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The paper provides some background to the turbulent times of the 1960s and relates that in the summer of 1969, a music festival, forever to be known as Woodstock, defined a generation and left a lasting impact on musical history. The paper looks at the organizers of this music festival and the problems they encountered and describes how the festival set off a full-blown hippie invasion for which the promoters were not prepared. The paper looks at the musicians who played and considers the lasting impact of the festival. The paper notes that although many considered Woodstock to be a great success, the event planners experienced many failures and had to absorb exorbitant costs.
Plans and Problems
Plans and Problems
From the Paper:"As more and more people descended upon the farm, workers gave up attempting to erect fences and eventually chose to not charge for admission and announced that the festival would now be free and open to everyone. Two days before the festival was to begin there were already more than 50,000 people camping, waiting for the music to begin. When the announcement was made that admission would be free it resulted in not only a financial loss for the promoters but was perceived as a call for music lovers across the country to attend. This call was great news for the concert goers but the promoters were not prepared for nearly half a million people to descend on the farm. Having instantly become one of the largest communities in the state, Woodstock operated as a self-governed commune. Denizens of an existing California commune -- the Hog Farm -- organized a huge kitchen operation, enlisting those who showed up hungry to chop vegetables, cook rice, and clean up. Drug use was rampant, but there was little crime and virtually no violence. Two babies were born, and two people died: one of an overdose; the other, sleeping in a field, was run over by a tractor (Kopper 2009). When the locals heard that the food was running out, they made sandwiches and hardboiled eggs."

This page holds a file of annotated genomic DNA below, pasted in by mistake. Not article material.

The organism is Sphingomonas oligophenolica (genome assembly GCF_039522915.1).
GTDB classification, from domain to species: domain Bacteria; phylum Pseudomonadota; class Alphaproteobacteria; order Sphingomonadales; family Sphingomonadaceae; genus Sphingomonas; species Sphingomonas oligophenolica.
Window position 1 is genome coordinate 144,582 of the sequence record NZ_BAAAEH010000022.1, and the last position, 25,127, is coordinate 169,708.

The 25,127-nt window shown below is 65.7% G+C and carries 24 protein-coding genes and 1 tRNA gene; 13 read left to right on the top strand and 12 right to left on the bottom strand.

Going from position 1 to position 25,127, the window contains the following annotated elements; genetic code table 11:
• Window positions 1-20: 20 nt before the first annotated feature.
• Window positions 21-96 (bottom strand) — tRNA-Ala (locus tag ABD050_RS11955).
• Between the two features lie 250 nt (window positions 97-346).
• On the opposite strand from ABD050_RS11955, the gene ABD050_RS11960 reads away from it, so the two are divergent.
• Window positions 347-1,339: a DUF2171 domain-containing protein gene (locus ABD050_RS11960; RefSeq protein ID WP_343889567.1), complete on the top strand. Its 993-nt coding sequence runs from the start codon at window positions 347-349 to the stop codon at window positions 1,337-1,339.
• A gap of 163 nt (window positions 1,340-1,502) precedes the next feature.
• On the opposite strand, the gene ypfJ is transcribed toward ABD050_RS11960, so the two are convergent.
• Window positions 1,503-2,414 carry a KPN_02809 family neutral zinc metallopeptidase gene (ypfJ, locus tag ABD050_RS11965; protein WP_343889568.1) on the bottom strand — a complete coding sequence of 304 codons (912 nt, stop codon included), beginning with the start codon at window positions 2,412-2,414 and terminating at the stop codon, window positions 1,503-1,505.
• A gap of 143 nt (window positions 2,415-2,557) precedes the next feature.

Sample of Sources Used:
- Fine, Jason. "Woodstock." Rolling Stone 1030/1031 (2007): 98-140. Academic Search Complete. EBSCO. Web. 22 Apr. 2011.
- Fricke, David. "What did Woodstock really sound like? New sets dig deep." Rolling Stone 1084 (2009): 75-77. Academic Search Complete. EBSCO. Web. 22 Apr. 2011.
- Kopper, Philip. "Flashback to Woodstock." American Heritage 59.2 (2009): 14-16. America: History and Life with Full Text. EBSCO. Web. 21 Apr. 2011.
- Woodstock; After 25 years the legend lives on. Today we return to..; Look back to the Woodstock Rock Festival Sunday Mail, June 26, 1994, Sunday, Page 32, 1170 words, Billy Sloan.
- Woodstock. Newsweek, July 3, 1989, United States Edition, Society; The Summer of 1969; Pg. 50, 1307 words, David Gates.
Cite this Term Paper:
Woodstock Remembered (2013, May 30) Retrieved November 26, 2020, from https://www.academon.com/term-paper/woodstock-remembered-153425/
"Woodstock Remembered" 30 May 2013. Web. 26 November. 2020. <https://www.academon.com/term-paper/woodstock-remembered-153425/>